Due to the digital transformation, companies must offer a wide range of instruments and allow freedom of learning. Everyone has to find the information they are looking for anytime, anywhere using cloud technologies.

This enables companies not only to promote knowledge transfer and exchange efficiently, but also to trigger younger generations. If the baby boomers all retire soon, the companies will have to purify themselves anyway and get by with fewer staff. It is therefore necessary to identify these scarce skilled workers at an early stage and address them in a targeted manner.

Granted: Many companies and organizations have now realized that their employees must have access to the appropriate learning content anytime, anywhere in order to access the right knowledge. To do this, however, personnel management must also be informed about the learning progress of its employees in real time and from any location. For example, many organizations are already beginning to move from a learning library to learning content subscriptions. The Maersk shipping company, for example, has introduced a learning strategy that enables employees to attend important training courses and seminars and network with their colleagues there, regardless of their location in the office or on an oil rig. After all, the digital world knows no boundaries, and neither does digital training. Lifelong learning also means permanent onboarding. A company culture of the 21st century, which brings people and management closer together again and invests in the development of their team, not only appeals to the zeitgeist of the young candidates, but can also keep the existing specialists in the organization for the long term.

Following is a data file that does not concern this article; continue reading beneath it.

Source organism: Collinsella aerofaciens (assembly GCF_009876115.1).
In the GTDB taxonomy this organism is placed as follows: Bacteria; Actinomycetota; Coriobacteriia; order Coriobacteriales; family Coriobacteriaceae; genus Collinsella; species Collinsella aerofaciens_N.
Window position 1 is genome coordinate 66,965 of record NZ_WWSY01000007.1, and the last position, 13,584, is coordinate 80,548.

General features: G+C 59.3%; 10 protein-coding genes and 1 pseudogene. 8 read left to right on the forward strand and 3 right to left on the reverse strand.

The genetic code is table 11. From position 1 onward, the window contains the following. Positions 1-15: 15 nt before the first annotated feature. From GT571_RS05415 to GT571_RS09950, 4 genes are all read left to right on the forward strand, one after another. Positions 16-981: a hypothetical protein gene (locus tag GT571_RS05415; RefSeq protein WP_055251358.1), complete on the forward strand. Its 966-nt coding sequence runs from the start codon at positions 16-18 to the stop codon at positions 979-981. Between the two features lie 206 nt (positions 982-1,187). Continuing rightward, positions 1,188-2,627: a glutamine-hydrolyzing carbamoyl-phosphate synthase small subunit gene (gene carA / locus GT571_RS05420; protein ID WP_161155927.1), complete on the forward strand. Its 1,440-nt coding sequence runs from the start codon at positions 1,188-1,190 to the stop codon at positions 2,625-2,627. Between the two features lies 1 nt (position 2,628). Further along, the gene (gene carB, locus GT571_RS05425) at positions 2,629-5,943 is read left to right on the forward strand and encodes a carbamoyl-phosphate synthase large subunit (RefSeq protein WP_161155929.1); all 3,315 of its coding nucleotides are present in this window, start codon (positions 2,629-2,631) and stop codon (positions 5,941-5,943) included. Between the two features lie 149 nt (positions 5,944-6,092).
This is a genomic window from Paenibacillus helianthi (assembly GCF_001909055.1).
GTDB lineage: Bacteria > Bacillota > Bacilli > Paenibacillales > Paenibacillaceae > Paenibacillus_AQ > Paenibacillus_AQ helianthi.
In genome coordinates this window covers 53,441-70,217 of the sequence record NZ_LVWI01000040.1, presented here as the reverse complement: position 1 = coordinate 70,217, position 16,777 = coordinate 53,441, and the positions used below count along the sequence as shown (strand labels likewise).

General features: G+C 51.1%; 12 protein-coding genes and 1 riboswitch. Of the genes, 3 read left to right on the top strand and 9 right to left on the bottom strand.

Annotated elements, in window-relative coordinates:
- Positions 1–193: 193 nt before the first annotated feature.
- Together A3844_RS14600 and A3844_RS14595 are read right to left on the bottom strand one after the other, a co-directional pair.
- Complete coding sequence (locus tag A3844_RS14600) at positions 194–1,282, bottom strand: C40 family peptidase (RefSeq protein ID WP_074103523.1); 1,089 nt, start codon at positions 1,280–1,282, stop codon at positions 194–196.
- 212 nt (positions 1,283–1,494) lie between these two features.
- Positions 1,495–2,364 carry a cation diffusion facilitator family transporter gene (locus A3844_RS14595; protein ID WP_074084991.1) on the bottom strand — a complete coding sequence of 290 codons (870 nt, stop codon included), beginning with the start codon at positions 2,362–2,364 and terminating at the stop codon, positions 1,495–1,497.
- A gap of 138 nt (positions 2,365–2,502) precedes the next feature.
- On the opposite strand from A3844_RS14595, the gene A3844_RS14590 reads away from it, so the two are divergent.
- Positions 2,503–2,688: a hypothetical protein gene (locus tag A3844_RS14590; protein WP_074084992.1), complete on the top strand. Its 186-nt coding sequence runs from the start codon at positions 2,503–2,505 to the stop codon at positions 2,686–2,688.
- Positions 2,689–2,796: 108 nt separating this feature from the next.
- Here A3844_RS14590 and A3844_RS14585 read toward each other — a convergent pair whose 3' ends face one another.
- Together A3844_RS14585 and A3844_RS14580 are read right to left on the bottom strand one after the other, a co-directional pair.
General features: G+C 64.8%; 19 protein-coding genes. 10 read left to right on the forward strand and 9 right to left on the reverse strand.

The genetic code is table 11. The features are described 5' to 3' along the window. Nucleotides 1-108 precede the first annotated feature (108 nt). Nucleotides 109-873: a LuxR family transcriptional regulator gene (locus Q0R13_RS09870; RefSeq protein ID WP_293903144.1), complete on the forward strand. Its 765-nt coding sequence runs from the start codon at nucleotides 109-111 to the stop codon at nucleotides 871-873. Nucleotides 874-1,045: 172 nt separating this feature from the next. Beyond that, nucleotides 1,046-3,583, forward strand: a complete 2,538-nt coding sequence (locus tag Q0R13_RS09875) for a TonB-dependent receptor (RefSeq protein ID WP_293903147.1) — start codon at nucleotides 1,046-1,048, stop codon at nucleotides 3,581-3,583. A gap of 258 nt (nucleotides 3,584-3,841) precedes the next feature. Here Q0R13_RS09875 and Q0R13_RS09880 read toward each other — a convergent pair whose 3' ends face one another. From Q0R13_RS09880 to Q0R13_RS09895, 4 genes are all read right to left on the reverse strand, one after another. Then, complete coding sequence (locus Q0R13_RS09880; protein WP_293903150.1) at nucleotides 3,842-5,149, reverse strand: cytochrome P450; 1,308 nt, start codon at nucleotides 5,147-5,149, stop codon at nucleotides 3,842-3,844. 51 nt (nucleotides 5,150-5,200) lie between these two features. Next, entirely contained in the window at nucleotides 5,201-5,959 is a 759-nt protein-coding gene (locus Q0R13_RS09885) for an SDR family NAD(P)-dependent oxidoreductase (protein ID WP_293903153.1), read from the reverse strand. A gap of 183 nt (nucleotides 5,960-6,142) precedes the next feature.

Charles Darwin once said that nothing is as constant as change. This wisdom is true, it has always been. This makes people crave security and trusted values all the more in these fast-moving times. At least give your employees this security and the chance to work on themselves.

Published by Dave John

Decade of work experience in leadership consulting with strong focus on talent acquisition & assessment across different industries and geographies.